Farnborough airport, the most important base in the UK for private jet travel, is having to turn away customers because the surge in demand for business aviation is pushing the airport to its planning limits. The position is particularly acute at weekends, when demand is running at twice the level permitted by the local planning authority, Rushmoor Borough Council.
Global demand for private aviation is at a record level, with strong growth in Europe, the Middle East and Asia as companies and rich individuals seek to avoid the delays and hassle of commercial aviation.
Farnborough, the only airport in the UK dedicated solely to business aviation, is permitted to operate a maximum of 28,000 aircraft movements (take-offs and landings) a year, of which 2,500 can be at weekends.
The airport applied in October 2005 to double the weekend limit to 5,000 flights a year within the 28,000 quota. That was refused by the local authority and the airport is still waiting for the result from a subsequent government planning inquiry, which concluded in April last year.
Brandon O’Reilly, chief executive of TAG Farnborough Airport, a subsidiary of Swiss-based TAG Aviation group, said the airport had been operating at the weekend limit since 2003. “At weekends we turn away the same amount as we operate,” he said.
The surge in demand for private jet travel in the past two years means the airport is also bumping against its flight ceiling on weekdays.
Farnborough, located 40 miles south-west of the centre of London, replaced London Luton last year as the UK airport with the highest level of business aircraft flights. It has increased the number of take-offs and landings by 43 per cent in the past two years. Flights rose last year by 23 per cent from to 26,507, and in January business increased again by 11.5 per cent year-on-year.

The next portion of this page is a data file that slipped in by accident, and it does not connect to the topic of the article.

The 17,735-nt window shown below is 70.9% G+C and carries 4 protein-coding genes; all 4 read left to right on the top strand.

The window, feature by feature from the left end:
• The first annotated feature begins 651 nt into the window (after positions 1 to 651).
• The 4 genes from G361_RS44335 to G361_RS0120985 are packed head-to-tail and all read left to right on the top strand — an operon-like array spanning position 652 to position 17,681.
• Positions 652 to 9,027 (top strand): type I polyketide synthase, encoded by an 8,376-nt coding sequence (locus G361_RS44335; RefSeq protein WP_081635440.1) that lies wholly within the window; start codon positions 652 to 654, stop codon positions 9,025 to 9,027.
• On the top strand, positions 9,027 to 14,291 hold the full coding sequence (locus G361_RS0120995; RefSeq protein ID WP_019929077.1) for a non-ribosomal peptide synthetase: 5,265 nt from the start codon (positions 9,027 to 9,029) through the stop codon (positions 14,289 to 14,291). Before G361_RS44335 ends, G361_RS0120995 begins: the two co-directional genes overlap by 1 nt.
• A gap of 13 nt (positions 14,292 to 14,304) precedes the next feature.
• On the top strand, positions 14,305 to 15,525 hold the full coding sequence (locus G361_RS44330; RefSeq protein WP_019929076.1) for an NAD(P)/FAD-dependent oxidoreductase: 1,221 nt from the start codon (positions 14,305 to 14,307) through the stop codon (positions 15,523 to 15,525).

Luton increased its business jet flights from 23,118 in 2006 to 25,627.Mr O’Reilly said: “This year we will reach the cap, so this growth is not sustainable. We must start turning business away.”
Farnborough was planning to begin a public consultation at the end of March in order to produce a new masterplan for the airport in the autumn, said Mr O’Reilly. That would provide the basis for a planning application, most probably next year, to go beyond the 28,000 flights ceiling. He said government policy called for maximum use of existing assets before the construction of new runways or airports, but this was being frustrated by complexity in the planning system. Mr O’Reilly said the airport could handle “more than 100,000 movements a year from the present concrete and facilities”. The group would be looking for permission “to about double the present capacity”.
“The whole planning system seems to us to be interminable. It was supposed to be streamlined, but we still find it very difficult to see a way through, even though the government talks about making the best use of existing capacity,” he said.
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